EDITORIAL – Respect school buses, protect Cayman’s schoolchildren

Road Safety 101: When you see red flashing lights on a school bus, stop your car. There is no excuse not to.

School buses in the Cayman Islands are impossible to miss. They are large and yellow. They have flashing red lights. They even have extendable “STOP” signs for the benefit of especially obtuse motorists.

Any driver who finds these instructions too subtle or confusing has no business being on the road.

Nevertheless, as the Compass reported this week, school bus drivers say that regularly, as they load and unload their young passengers, cars zoom right past them, breaking the law and endangering the lives of Cayman’s children.

“Pretty much every day, there is an instance,” said school bus driver Derren Burlington. “Last year, I had a car drive up on the sidewalk to get around and nearly hit a girl getting off the bus.”

He said his passengers have taken to shouting out warnings when they see a car that looks as if it is going to overtake the bus. Other drivers shared similarly distressing anecdotes. They described standing in the lane of traffic, physically grabbing students to pull them back from the path of a speeding car and parking their bus in such a way as to block all traffic, only to have cars pass them anyway.

Cayman seems to have more than its share of irresponsible, negligent and reckless drivers, but disregard for school buses is a particularly acute and potentially dangerous threat to public safety that must be addressed by law enforcement.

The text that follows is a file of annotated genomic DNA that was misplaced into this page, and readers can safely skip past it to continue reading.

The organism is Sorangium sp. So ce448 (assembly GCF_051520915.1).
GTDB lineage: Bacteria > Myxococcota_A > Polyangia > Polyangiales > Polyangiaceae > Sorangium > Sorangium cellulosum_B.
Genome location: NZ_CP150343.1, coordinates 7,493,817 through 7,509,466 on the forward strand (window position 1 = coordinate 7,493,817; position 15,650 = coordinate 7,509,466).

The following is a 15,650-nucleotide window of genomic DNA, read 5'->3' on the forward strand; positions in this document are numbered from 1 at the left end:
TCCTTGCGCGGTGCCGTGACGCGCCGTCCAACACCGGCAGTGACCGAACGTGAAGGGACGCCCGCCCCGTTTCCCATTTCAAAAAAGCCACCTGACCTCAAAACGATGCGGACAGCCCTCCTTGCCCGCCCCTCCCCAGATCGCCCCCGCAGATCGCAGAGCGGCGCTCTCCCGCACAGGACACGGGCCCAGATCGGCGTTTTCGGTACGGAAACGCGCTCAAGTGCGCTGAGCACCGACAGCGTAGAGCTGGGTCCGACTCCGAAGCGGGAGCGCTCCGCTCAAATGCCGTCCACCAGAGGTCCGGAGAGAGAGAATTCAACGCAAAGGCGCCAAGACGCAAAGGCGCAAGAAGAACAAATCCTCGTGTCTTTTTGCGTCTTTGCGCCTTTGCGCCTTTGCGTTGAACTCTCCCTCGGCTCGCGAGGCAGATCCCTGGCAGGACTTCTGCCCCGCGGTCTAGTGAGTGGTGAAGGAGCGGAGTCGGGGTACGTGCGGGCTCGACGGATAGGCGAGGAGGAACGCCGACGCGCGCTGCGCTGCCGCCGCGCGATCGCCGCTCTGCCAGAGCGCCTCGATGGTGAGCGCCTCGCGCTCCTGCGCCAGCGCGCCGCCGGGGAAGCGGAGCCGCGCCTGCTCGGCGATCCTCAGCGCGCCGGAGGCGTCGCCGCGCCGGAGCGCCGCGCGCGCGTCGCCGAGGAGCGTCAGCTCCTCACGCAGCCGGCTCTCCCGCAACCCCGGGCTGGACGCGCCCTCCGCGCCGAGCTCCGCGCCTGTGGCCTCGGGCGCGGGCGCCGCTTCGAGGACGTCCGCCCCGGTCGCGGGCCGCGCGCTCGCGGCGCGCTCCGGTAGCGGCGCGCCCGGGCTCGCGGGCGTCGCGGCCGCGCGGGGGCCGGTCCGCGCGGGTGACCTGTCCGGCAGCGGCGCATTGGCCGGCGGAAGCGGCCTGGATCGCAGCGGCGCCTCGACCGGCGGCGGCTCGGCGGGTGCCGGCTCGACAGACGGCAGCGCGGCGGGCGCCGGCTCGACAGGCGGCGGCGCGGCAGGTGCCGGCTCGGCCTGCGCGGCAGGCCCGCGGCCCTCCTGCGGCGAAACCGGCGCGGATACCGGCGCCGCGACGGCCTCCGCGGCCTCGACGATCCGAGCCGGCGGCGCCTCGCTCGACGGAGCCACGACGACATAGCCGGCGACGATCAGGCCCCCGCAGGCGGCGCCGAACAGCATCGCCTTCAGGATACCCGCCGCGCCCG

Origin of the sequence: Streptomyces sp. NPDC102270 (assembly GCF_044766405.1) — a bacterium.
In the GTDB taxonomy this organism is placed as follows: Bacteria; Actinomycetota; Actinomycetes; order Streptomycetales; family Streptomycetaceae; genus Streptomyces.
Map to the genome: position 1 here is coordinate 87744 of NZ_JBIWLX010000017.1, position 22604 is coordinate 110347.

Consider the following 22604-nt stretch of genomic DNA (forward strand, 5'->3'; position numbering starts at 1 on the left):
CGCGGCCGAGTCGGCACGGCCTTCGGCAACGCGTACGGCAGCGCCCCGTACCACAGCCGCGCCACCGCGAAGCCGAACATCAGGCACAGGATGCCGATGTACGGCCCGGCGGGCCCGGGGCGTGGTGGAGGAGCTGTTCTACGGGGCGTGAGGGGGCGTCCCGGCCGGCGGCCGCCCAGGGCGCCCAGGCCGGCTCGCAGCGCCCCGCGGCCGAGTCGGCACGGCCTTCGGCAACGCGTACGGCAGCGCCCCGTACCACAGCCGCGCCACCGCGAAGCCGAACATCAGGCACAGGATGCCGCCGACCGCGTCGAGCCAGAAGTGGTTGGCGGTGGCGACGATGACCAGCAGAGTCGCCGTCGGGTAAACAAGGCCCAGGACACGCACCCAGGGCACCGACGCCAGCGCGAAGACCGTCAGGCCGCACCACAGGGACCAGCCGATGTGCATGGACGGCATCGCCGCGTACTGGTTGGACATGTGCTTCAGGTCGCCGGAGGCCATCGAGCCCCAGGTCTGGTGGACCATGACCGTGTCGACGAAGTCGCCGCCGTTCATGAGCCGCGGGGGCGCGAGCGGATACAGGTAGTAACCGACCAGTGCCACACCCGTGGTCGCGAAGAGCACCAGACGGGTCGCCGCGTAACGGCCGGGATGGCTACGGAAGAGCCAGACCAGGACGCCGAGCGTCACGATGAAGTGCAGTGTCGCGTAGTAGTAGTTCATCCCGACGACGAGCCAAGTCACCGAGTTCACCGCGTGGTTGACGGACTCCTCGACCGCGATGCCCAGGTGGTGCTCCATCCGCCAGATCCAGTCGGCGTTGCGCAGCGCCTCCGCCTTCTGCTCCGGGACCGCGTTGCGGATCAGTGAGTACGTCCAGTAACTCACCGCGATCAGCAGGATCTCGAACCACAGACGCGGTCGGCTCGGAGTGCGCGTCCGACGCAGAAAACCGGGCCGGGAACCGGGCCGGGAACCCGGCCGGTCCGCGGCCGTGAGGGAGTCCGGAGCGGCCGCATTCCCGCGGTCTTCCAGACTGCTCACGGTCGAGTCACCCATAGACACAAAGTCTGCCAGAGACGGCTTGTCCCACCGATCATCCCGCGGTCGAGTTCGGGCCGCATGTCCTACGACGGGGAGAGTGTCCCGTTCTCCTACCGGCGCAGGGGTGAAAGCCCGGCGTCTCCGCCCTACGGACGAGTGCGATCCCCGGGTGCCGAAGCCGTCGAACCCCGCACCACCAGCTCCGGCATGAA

As Mr. Burlington said, “All of the buses are properly labeled and there are a lot of lights. Either you can’t read, or you just don’t care.”

Of course, it is illegal for motorists to pass a school bus that has its stop arm extended – either from behind or in the opposite lane. Violations are punishable by fines of $150 or more, with penalties for passing on the right side of a stopped school bus reaching $1,000 and a suspended driver’s license. In this instance, the law is clear but, according to the bus drivers, the level of enforcement is not.

Police said they have heard unofficial and non-specific complaints but have not received any official police reports of this nature since the beginning of the school year, nor have they issued any tickets for failure to stop for a school bus. In light of the stories shared readily by bus drivers to the Compass, it appears obvious that police have the opportunity to take more forceful and effective action.

Police encourage anyone who sees a driver failing to yield to a stopped school bus to call 911 and report the incident. That sort of advice (“Call the cops.”) is the bare minimum for anyone who sees any crime being committed, at any time.

Some have suggested equipping buses with cameras to secure video evidence of lawbreaking motorists. That could help, in theory, but only if police and prosecutors are willing to follow through with investigation and prosecution.

As with all human activity, however, the overall trend will be determined by the accumulation of individual decisions. It is up to each of Cayman’s drivers to pay attention to their responsibilities and surroundings. If you see a school bus with red lights flashing – Stop.

Period.